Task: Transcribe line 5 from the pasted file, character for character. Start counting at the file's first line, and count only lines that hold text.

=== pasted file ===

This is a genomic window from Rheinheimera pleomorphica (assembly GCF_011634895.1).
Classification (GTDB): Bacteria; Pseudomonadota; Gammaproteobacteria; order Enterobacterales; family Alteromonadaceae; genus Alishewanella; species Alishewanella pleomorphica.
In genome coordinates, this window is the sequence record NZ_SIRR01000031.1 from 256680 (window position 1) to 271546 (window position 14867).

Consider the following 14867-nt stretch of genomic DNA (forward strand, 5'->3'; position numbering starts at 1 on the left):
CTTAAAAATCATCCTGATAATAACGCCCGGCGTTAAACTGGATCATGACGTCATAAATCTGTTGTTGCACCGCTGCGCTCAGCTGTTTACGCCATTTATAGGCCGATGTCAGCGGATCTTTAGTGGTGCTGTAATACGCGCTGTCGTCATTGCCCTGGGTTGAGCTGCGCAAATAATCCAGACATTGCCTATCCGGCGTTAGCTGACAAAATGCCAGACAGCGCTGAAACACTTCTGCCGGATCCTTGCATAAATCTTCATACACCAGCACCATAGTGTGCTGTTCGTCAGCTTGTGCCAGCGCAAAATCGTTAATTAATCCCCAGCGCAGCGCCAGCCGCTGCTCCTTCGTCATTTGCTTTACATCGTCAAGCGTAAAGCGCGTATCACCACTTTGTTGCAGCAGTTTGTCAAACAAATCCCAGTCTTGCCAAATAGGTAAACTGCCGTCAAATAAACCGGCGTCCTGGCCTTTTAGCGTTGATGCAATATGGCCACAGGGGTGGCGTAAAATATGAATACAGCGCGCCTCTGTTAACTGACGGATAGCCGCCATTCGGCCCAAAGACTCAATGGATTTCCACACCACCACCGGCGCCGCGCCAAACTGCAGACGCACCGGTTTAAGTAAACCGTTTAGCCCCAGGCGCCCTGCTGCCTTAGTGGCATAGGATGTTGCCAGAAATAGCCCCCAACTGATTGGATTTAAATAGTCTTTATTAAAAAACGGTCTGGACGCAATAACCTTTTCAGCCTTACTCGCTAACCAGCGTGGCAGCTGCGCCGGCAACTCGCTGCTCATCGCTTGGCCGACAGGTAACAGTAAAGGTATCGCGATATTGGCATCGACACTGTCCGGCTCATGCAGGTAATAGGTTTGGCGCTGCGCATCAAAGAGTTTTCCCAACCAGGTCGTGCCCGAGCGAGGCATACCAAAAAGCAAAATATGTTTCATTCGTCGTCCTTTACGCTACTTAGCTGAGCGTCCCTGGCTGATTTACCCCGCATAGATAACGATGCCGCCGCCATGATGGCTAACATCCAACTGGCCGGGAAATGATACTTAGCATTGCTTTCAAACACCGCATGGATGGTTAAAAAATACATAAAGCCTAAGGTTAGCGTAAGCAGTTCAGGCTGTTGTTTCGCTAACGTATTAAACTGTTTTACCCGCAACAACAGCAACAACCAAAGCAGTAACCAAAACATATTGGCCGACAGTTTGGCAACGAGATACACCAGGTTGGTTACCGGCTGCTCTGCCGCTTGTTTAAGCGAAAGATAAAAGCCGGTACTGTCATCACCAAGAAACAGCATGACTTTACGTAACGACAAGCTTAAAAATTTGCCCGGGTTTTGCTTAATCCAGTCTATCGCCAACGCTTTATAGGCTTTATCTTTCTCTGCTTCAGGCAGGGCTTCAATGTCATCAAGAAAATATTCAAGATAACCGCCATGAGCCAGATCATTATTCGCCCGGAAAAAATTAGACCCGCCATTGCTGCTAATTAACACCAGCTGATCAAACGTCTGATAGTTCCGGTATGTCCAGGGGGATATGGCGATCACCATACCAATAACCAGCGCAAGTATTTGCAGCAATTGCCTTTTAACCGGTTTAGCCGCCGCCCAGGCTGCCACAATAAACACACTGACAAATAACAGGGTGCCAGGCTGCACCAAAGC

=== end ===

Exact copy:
CTTAAAAATCATCCTGATAATAACGCCCGGCGTTAAACTGGATCATGACGTCATAAATCTGTTGTTGCACCGCTGCGCTCAGCTGTTTACGCCATTTATAGGCCGATGTCAGCGGATCTTTAGTGGTGCTGTAATACGCGCTGTCGTCATTGCCCTGGGTTGAGCTGCGCAAATAATCCAGACATTGCCTATCCGGCGTTAGCTGACAAAATGCCAGACAGCGCTGAAACACTTCTGCCGGATCCTTGCATAAATCTTCATACACCAGCACCATAGTGTGCTGTTCGTCAGCTTGTGCCAGCGCAAAATCGTTAATTAATCCCCAGCGCAGCGCCAGCCGCTGCTCCTTCGTCATTTGCTTTACATCGTCAAGCGTAAAGCGCGTATCACCACTTTGTTGCAGCAGTTTGTCAAACAAATCCCAGTCTTGCCAAATAGGTAAACTGCCGTCAAATAAACCGGCGTCCTGGCCTTTTAGCGTTGATGCAATATGGCCACAGGGGTGGCGTAAAATATGAATACAGCGCGCCTCTGTTAACTGACGGATAGCCGCCATTCGGCCCAAAGACTCAATGGATTTCCACACCACCACCGGCGCCGCGCCAAACTGCAGACGCACCGGTTTAAGTAAACCGTTTAGCCCCAGGCGCCCTGCTGCCTTAGTGGCATAGGATGTTGCCAGAAATAGCCCCCAACTGATTGGATTTAAATAGTCTTTATTAAAAAACGGTCTGGACGCAATAACCTTTTCAGCCTTACTCGCTAACCAGCGTGGCAGCTGCGCCGGCAACTCGCTGCTCATCGCTTGGCCGACAGGTAACAGTAAAGGTATCGCGATATTGGCATCGACACTGTCCGGCTCATGCAGGTAATAGGTTTGGCGCTGCGCATCAAAGAGTTTTCCCAACCAGGTCGTGCCCGAGCGAGGCATACCAAAAAGCAAAATATGTTTCATTCGTCGTCCTTTACGCTACTTAGCTGAGCGTCCCTGGCTGATTTACCCCGCATAGATAACGATGCCGCCGCCATGATGGCTAACATCCAACTGGCCGGGAAATGATACTTAGCATTGCTTTCAAACACCGCATGGATGGTTAAAAAATACATAAAGCCTAAGGTTAGCGTAAGCAGTTCAGGCTGTTGTTTCGCTAACGTATTAAACTGTTTTACCCGCAACAACAGCAACAACCAAAGCAGTAACCAAAACATATTGGCCGACAGTTTGGCAACGAGATACACCAGGTTGGTTACCGGCTGCTCTGCCGCTTGTTTAAGCGAAAGATAAAAGCCGGTACTGTCATCACCAAGAAACAGCATGACTTTACGTAACGACAAGCTTAAAAATTTGCCCGGGTTTTGCTTAATCCAGTCTATCGCCAACGCTTTATAGGCTTTATCTTTCTCTGCTTCAGGCAGGGCTTCAATGTCATCAAGAAAATATTCAAGATAACCGCCATGAGCCAGATCATTATTCGCCCGGAAAAAATTAGACCCGCCATTGCTGCTAATTAACACCAGCTGATCAAACGTCTGATAGTTCCGGTATGTCCAGGGGGATATGGCGATCACCATACCAATAACCAGCGCAAGTATTTGCAGCAATTGCCTTTTAACCGGTTTAGCCGCCGCCCAGGCTGCCACAATAAACACACTGACAAATAACAGGGTGCCAGGCTGCACCAAAGC